Is the Archbishop still having sleepless nights?

Moralists who were outraged by America’s killing of bin Laden have said diddly-squat about subsequent assassinations.

Patrick Hayes

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Whatever happened to the ‘uncomfortable feeling’ experienced by so many Western commentators and activists in response to America’s killing of Osama bin Laden? After Navy SEALs shot bin Laden in his bedroom in Abbottabad, there was an outpouring of pity and handwringing from writers, thinkers, bishops and lawyers in Britain and elsewhere, who wondered out loud (and frequently) if actually America was the real terrorist and OBL its pathetic victim. And yet American forces have subsequently killed other leading al-Qaeda operatives and no one has batted an eyelid. No tortured editorials. No homilies from the Archbishop of Canterbury. What is going on?

The lack of response to these subsequent killings reveals much about the motivations of the pity-for-Osama lobby, which expressed concern about America’s ‘gangster-like’ mentality and the ‘perverted’, ‘Wild West’ justice it was meting out to Islamists. The deafening silence following recent killings suggests that the response to OBL’s death was motored more by self-obsession, by a concern for the safety of Westerners, than it was by any principled or consistent critique of American actions abroad.

At the start of June, the senior al-Qaeda operative Muhammad Ilyas Kashmiri, who was talked about in some quarters as a potential replacement for bin Laden, was taken out by US forces. Kashmir’s death wasn’t conducted by US Navy SEALs, storming his house to check his identity before burying him according to Muslim principles. No, he was robotically assassinated by America’s main method of choice: by a missile fired from an unmanned Predator drone. The missile hit while he and eight colleagues were drinking tea in an apple orchard in the village of Shwkainary in the Federally Administered Tribal Zone of South Waziristan.

The response from gangster-loathing, concerned-about-America observers in the West? There hasn’t been any. It is a fortnight now since Kashmiri was killed, yet there have been no public pronouncements from the Archbishop of Canterbury about wicked America and no editorials warning of US recklessness. No reference to America’s continued invasion of sovereignty in Pakistan. Instead, the story of Kashmiri’s death was reported simply and straightforwardly in the news sections of the papers.

Last week, Fazul Abdullah Mohammed, a leading member of al-Qaeda in Africa who allegedly masterminded the 1998 bombings of two American embassies in East Africa, was taken out by a Somalian police officer when he refused to stop at a checkpoint north-west of Mogadishu. When US secretary of state Hilary Clinton welcomed Mohammed’s killing (the US government had put a $5million price tag on his head), describing it as a ‘significant blow to al-Qaeda’, did any influential observers condemn her and suggest that Mohammed should have been brought to trial? No.

Prior to the killing of OBL, too, the US had long been assassinating al-Qaeda operatives without causing any Western observers to furrow their brows or wring their hands. Consider the killing of Mustafa Abu al-Yazid in May 2010 by an unmanned drone over Pakistan. That American-led attack also killed al-Yazid’s wife and three of his children. At the time, there was barely a single tweet on social networking sites about the attack, or even about the collateral damage it caused, and angry commentary was noticeable by its absence. One wonders if those who felt troubled by the death of bin Laden even knew who al-Yazid was, never mind that he had also been killed in a so-called ‘Wild West’ attack.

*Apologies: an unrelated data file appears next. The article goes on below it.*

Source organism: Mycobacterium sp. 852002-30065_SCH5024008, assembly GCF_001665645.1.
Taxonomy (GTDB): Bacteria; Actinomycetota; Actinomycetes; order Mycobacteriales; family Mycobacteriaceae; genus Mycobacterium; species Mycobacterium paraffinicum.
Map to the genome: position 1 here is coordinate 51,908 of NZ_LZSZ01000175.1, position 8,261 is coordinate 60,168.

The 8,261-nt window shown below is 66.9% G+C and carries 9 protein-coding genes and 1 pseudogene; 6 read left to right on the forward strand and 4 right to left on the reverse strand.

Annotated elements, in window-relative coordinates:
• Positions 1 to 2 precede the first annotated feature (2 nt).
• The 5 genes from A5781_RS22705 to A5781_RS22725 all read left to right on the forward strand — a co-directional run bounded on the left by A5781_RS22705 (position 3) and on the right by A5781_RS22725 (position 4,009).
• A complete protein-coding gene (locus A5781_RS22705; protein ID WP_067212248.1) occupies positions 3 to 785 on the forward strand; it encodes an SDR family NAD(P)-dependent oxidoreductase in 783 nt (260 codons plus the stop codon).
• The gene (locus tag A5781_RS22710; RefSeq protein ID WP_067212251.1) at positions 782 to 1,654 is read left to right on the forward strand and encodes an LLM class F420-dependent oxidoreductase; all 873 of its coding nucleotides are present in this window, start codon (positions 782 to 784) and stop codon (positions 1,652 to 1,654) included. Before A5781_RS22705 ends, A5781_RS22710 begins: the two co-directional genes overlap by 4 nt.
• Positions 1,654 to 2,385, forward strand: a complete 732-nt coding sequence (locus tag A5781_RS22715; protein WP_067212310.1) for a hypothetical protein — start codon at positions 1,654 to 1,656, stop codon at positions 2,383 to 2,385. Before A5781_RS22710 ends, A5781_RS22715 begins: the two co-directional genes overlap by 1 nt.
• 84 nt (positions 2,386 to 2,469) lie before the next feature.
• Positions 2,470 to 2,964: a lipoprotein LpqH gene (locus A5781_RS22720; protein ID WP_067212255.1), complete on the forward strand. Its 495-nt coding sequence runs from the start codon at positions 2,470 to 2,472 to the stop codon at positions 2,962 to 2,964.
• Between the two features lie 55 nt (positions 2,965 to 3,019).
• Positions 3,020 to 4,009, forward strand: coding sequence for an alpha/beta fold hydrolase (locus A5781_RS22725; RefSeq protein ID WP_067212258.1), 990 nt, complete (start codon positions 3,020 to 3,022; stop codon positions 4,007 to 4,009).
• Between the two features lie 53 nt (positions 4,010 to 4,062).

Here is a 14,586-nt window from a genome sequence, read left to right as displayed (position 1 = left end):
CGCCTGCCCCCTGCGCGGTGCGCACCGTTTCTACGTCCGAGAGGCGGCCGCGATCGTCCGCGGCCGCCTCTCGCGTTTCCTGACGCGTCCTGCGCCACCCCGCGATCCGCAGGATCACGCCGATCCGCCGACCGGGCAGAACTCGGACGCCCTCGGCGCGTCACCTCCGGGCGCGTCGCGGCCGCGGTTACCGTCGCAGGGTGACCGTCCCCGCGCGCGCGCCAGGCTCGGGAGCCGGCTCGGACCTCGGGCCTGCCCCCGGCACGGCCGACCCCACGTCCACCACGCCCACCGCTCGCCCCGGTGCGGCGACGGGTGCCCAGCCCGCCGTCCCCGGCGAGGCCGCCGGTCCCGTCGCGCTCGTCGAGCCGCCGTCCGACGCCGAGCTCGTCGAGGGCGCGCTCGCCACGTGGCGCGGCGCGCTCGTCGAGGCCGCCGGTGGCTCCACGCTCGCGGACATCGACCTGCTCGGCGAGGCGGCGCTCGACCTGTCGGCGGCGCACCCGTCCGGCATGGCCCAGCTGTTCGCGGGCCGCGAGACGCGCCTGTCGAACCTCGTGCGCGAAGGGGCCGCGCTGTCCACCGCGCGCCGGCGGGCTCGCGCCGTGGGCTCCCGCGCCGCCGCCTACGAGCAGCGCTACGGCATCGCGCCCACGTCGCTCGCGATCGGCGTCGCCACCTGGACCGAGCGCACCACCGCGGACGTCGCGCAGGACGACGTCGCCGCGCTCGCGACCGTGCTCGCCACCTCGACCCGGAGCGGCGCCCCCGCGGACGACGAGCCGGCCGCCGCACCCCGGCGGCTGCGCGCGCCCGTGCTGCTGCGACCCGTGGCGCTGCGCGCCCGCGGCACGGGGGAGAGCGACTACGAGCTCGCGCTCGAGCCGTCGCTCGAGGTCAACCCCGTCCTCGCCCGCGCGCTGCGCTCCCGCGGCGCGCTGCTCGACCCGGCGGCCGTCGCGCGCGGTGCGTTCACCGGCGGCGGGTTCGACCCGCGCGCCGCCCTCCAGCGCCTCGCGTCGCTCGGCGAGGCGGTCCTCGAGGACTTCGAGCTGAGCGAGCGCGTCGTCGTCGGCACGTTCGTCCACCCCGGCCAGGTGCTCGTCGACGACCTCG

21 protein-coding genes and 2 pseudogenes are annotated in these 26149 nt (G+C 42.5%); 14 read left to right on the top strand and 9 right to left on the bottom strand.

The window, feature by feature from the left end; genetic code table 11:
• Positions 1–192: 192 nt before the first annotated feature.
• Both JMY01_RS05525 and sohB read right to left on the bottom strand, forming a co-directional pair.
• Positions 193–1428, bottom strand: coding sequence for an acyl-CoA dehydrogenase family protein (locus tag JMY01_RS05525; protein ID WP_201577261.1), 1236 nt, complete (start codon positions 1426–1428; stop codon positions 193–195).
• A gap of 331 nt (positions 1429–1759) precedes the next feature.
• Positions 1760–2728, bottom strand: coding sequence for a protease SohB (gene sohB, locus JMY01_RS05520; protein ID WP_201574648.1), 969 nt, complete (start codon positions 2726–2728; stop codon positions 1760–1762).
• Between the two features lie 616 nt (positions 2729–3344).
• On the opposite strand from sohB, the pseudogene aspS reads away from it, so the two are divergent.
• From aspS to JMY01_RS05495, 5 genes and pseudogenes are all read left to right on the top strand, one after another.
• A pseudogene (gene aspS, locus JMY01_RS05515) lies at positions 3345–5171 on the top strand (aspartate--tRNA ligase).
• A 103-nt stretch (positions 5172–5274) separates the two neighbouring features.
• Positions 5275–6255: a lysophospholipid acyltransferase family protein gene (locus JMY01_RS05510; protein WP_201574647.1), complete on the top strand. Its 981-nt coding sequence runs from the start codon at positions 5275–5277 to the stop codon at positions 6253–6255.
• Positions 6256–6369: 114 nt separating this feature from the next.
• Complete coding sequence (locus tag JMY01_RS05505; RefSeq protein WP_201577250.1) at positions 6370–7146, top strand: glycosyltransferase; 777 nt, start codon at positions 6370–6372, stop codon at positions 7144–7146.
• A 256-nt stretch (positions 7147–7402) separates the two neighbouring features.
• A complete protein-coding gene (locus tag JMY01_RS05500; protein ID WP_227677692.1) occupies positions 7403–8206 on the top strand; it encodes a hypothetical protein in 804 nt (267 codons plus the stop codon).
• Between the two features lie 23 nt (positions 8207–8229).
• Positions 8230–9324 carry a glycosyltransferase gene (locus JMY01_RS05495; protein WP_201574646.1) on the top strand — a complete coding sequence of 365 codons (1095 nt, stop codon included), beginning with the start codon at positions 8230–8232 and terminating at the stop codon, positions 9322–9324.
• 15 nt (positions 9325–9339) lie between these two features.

The disparity between the reaction to the killing of OBL and the reaction to the killing of these other senior al-Qaeda operatives is revealing. It shows what the pity-for-OBL moment was really all about: not political principle, not a genuine critique of American militarism abroad, but rather a kneejerk response of disgust and fear to the killing of the world’s most famous terrorist.

If this had been driven by a principled opposition to the activities of the ‘war on terror’, then we might expect some consistency; we might expect outrage in response to every act of ‘extrajudicial assassination’. The Archbishop of Canterbury would be having sleepless nights about the killing of Kashmiri and Mohammed, too, not just bin Laden. Commentators would have pointed out the ‘vital moral issues’ raised by ‘state-sponsored assassination’ in response to the wiping out of al-Yazid, too. But they didn’t. Their ‘morals’ suddenly evaporated.

There is an important question to ask about the flurry of commentary and condemnation following the killing of bin Laden a month ago: what kind of conscience is only pricked by the killing of famous foreigners and not less famous ones? A warped conscience, that’s what. A conscience that is really only concerned with engaging in moral grandstanding when the eyes of the world’s media are upon it, as they were after the killing of OBL, and which grasps the opportunity to have a dig at the primitive jocks who celebrated bin Laden’s death. A conscience driven by concern for us over here, and our safety from the ‘Islamist pathogen’, rather than by genuine anti-militarism. This moralistic lobby’s silence in response to recent killings shows just how warped and self-serving was their moral posturing over OBL in the first place.

Patrick Hayes is a reporter for spiked.

To enquire about republishing spiked’s content, a right to reply or to request a correction, please contact the managing editor, Viv Regan.

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